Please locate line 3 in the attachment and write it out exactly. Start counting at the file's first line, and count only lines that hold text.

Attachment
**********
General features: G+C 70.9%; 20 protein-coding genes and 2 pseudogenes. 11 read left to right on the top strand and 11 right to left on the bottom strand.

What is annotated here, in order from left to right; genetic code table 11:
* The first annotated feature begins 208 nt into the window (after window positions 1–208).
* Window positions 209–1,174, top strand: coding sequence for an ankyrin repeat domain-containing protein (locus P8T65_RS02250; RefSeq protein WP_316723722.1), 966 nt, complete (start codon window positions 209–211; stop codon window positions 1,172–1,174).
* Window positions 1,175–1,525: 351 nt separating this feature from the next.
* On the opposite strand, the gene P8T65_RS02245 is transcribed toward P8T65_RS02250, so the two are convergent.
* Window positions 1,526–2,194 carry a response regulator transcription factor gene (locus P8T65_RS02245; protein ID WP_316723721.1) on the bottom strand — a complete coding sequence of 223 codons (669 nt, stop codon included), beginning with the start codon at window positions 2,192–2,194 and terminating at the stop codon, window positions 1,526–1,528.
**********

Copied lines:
* The first annotated feature begins 208 nt into the window (after window positions 1–208).